On March 29, Scott Pruitt, the new head of the Environmental Protection Agency, denied a  petition asking for a ban on the use of an insecticide called Chlorpyrifos. The petitioners, Pesticide Action Network and the Natural Resources Defense Council, cited studies show that Chlorpyrifos can have serious health consequences, such as damaging the nervous system of infants and children.

Understanding why the EPA denied  this petition means focusing on two related factors: the relative powerlessness of the communities affected by Chlorpyrifos and the relative invisibility of the health problems associated with it.

What is Chlorpyrifos?

Chlorpyrifos is an insecticide used on corn, soybeans, broccoli, apples, and other row crops as well as on turf, in greenhouses, and other places. It has been in use since 1965, and by some estimates there are about 44,000 farms that use about  6-10 million pounds of Chlorpyrifos each year.

Chlorpyrifos belongs to the same chemical family as sarin nerve gas and works by attacking the nervous system. Under the Federal Food, Drug, and Cosmetic Act, the EPA is charged with establishing maximum limits for insecticide residues in food substances.  Given Chlorpyrifos’ toxicity, the EPA requires “workers handling and applying Chlorpyrifos to wear additional personal protective equipment (chemical resistant gloves, coveralls, respirators), and restricting entry into treated fields for 24 hours up to five days.”

Why were these groups calling for a ban?

Epidemiological evidence suggests that Chlorpyrifos can cause brain damage to children and even to the unborn. A California study found that pregnant women who lived near fields where Chlorpyrifos was sprayed “were three times more likely to give birth to a child who would develop autism.”

In 2000, Dow Agro Sciences and six other manufacturers of Chlorpyrifos reached an agreement with the EPA to voluntarily discontinue its use for most residential purposes. Carol Browner, then EPA Director, noted that “poison control centers received about 800 calls a year, many involving children, for exposure to products containing Chlorpyrifos.”

Nevertheless, these companies have lobbied the EPA to continue to use Chlorpyrifos in agricultural operations. This is why in 2007, environmental groups petitioned the EPA to ban its use in agricultural use as well. When the EPA dragged its feet, these groups approached the courts, which ordered the EPA to rule on the petition by March 2017.

What did the EPA do?

The EPA denied the petition to ban Chlorpyrifos. This is arguably part of the Trump Administration’s efforts to reduce the regulatory burden on companies.  As Pruitt noted: “we need to provide regulatory certainty to the thousands of American farms that rely on Chlorpyrifos, while still protecting human health and the environment … By reversing the previous Administration’s steps to ban one of the most widely used pesticides in the world, we are returning to using sound science in decision-making – rather than predetermined results.”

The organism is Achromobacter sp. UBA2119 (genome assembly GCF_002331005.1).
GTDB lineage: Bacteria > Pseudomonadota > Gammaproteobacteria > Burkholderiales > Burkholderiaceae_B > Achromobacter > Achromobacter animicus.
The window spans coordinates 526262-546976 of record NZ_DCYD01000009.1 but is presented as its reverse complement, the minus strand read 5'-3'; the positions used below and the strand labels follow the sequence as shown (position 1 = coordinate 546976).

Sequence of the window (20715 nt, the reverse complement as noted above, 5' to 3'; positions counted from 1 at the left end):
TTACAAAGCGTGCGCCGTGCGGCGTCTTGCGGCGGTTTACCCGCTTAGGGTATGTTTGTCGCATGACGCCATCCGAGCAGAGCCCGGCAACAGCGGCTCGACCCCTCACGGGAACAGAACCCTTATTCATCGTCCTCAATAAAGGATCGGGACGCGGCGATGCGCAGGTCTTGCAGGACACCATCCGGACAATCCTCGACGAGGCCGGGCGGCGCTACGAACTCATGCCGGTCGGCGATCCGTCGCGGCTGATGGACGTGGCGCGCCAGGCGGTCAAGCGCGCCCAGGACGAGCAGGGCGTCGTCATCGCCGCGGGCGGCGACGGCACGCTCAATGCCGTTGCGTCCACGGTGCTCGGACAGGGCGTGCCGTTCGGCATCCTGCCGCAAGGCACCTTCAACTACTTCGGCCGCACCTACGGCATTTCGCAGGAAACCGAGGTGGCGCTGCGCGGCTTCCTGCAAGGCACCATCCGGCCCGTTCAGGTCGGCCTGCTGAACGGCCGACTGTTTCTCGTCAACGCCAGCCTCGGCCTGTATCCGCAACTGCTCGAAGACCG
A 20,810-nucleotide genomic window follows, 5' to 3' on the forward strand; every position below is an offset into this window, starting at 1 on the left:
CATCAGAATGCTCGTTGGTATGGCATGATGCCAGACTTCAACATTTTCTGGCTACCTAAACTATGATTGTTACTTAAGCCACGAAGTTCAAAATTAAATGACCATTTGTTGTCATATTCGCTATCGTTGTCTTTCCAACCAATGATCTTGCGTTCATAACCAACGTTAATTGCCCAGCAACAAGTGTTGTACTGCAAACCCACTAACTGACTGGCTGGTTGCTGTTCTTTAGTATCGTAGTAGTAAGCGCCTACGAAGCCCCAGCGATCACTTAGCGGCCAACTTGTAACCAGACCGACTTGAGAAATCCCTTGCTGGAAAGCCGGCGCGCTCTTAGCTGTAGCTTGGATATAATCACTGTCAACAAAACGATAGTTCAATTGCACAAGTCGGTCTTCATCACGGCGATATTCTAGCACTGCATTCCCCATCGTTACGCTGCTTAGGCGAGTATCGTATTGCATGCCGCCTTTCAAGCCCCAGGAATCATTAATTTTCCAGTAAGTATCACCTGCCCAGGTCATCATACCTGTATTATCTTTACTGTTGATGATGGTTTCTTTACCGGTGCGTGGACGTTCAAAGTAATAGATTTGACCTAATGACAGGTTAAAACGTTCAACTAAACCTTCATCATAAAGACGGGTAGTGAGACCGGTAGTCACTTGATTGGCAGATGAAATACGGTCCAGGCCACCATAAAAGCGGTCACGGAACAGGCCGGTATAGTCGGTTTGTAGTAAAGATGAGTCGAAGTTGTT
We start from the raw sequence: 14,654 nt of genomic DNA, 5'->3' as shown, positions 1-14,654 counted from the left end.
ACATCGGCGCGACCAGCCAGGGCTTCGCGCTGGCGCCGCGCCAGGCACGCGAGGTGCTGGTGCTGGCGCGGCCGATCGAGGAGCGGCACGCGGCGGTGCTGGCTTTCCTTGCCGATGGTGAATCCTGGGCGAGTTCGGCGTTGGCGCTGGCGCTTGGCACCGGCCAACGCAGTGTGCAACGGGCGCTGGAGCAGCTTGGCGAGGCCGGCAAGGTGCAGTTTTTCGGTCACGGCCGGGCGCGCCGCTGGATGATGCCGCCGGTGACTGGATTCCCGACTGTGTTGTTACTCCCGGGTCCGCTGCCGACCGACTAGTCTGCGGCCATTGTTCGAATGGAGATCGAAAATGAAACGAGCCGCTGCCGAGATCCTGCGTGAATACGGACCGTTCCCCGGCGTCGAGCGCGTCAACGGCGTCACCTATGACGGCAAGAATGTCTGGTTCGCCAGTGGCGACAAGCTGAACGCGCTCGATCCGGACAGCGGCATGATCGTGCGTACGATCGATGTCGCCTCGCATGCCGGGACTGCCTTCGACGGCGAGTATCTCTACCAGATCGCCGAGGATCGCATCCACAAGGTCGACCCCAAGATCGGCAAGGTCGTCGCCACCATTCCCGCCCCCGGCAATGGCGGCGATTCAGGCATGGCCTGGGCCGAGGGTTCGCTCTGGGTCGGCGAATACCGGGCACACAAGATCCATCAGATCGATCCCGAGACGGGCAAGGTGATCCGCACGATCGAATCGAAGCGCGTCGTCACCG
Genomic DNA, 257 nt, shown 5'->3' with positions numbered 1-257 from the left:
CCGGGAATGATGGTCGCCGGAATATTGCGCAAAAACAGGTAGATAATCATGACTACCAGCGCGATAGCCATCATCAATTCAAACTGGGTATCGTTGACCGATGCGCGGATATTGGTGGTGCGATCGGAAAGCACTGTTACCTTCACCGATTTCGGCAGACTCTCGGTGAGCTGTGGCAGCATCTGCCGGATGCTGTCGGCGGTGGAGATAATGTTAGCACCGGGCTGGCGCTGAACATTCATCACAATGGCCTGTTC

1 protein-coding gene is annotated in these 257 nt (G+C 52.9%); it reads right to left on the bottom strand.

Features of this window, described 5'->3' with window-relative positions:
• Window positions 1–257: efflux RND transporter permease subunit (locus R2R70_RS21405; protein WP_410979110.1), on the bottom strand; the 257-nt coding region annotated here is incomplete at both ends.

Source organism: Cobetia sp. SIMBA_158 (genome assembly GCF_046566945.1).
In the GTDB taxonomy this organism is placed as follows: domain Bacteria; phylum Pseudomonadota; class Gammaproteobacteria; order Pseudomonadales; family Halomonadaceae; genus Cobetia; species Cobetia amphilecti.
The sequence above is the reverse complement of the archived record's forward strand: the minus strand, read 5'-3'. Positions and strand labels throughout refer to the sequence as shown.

While Pruitt emphasized “sound science,” the EPA’s own internal research notes the harmful effect of this pesticide. Of course, there is a debate about how to balance protecting public health and putting additional regulations on industry. Pruitt’s decision suggests that a ban on Chlorpyrifos does not pass his  cost-benefit test.

Why did the EPA do this?

But this begs the question of how costs and benefits are calculated, and who bears these costs. As much scholarship has found, poor and marginalized communities tend to be disproportionately exposed to pollution. In part this is because areas with more pollution tend to have cheaper land and housing, which makes them more attractive to poor people. The poor and marginalized also have little political power and thus offer less resistance.

The same logic holds in this case. When the EPA banned the use of Chlorpyrifos for residential purposes, this benefited a wide cross-section of people whose health might suffer if this chemical were sprayed on their lawns.

By contrast, the use of Chlorpyrifos in agriculture primarily affects the people who live near farmland. These families are disproportionately Latino and some studies report that Latino children are disproportionately affected by pesticide exposure. Many of the people affected cannot vote because they are guest workers or undocumented. Consequently, they have less political power and this means that firms and the EPA may be less attentive to the harmful consequences of pesticide use on their health.

A second issue is that some of the health effects of Chlorpyrifos are not immediately visible. Less visible environmental problems tend to receive less attention from companies and regulators. This is one reason why water pollution gets neglected in relation to air pollution. The slow effort to remove lead from drinking water is a case in point. Without dramatic events like river catching fire or smog enveloping cities, it is easier for Americans to take a clean environment for granted and consider the environment a low-priority issue.

Of course, the politics surrounding Chlorpyrifos could change. The issue was discussed on a recent episode of Bill Maher’s television show, lending it greater visibility. But overall the Chlorpyrifos episode shows how mostly invisible problems affecting marginalized communities often get less attention — absent external publicity or political mobilization.

Nives Dolšak is professor in the School of Marine and Environmental Affairs at the University of Washington.

Aseem Prakash is professor of political science, the Walker Family Professor and the founding director of the Center for Environmental Politics at the University of Washington.